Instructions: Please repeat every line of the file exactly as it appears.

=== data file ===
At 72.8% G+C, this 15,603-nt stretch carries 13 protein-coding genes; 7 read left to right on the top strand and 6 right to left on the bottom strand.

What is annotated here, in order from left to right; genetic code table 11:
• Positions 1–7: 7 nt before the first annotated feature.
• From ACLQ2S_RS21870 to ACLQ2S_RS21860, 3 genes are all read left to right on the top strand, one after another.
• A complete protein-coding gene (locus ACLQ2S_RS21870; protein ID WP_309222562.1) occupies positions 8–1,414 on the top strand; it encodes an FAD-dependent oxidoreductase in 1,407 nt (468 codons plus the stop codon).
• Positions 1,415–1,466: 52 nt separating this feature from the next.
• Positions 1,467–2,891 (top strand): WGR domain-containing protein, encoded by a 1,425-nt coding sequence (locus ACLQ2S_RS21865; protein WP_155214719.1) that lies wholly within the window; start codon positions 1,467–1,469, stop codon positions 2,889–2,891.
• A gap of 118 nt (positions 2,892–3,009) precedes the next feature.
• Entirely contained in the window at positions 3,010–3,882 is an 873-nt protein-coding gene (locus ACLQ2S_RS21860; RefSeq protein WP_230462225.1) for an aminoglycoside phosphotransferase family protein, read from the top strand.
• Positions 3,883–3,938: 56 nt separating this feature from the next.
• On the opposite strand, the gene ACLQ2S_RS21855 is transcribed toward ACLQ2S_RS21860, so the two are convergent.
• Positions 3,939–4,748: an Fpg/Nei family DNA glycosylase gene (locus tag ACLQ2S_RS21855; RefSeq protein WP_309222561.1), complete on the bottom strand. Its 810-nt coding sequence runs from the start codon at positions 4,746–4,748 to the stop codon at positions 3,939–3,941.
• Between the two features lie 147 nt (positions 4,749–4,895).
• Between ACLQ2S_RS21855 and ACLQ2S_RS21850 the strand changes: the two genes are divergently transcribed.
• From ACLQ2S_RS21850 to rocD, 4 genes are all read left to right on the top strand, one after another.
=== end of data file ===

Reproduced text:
At 72.8% G+C, this 15,603-nt stretch carries 13 protein-coding genes; 7 read left to right on the top strand and 6 right to left on the bottom strand.

What is annotated here, in order from left to right; genetic code table 11:
• Positions 1–7: 7 nt before the first annotated feature.
• From ACLQ2S_RS21870 to ACLQ2S_RS21860, 3 genes are all read left to right on the top strand, one after another.
• A complete protein-coding gene (locus ACLQ2S_RS21870; protein ID WP_309222562.1) occupies positions 8–1,414 on the top strand; it encodes an FAD-dependent oxidoreductase in 1,407 nt (468 codons plus the stop codon).
• Positions 1,415–1,466: 52 nt separating this feature from the next.
• Positions 1,467–2,891 (top strand): WGR domain-containing protein, encoded by a 1,425-nt coding sequence (locus ACLQ2S_RS21865; protein WP_155214719.1) that lies wholly within the window; start codon positions 1,467–1,469, stop codon positions 2,889–2,891.
• A gap of 118 nt (positions 2,892–3,009) precedes the next feature.
• Entirely contained in the window at positions 3,010–3,882 is an 873-nt protein-coding gene (locus ACLQ2S_RS21860; RefSeq protein WP_230462225.1) for an aminoglycoside phosphotransferase family protein, read from the top strand.
• Positions 3,883–3,938: 56 nt separating this feature from the next.
• On the opposite strand, the gene ACLQ2S_RS21855 is transcribed toward ACLQ2S_RS21860, so the two are convergent.
• Positions 3,939–4,748: an Fpg/Nei family DNA glycosylase gene (locus tag ACLQ2S_RS21855; RefSeq protein WP_309222561.1), complete on the bottom strand. Its 810-nt coding sequence runs from the start codon at positions 4,746–4,748 to the stop codon at positions 3,939–3,941.
• Between the two features lie 147 nt (positions 4,749–4,895).
• Between ACLQ2S_RS21855 and ACLQ2S_RS21850 the strand changes: the two genes are divergently transcribed.
• From ACLQ2S_RS21850 to rocD, 4 genes are all read left to right on the top strand, one after another.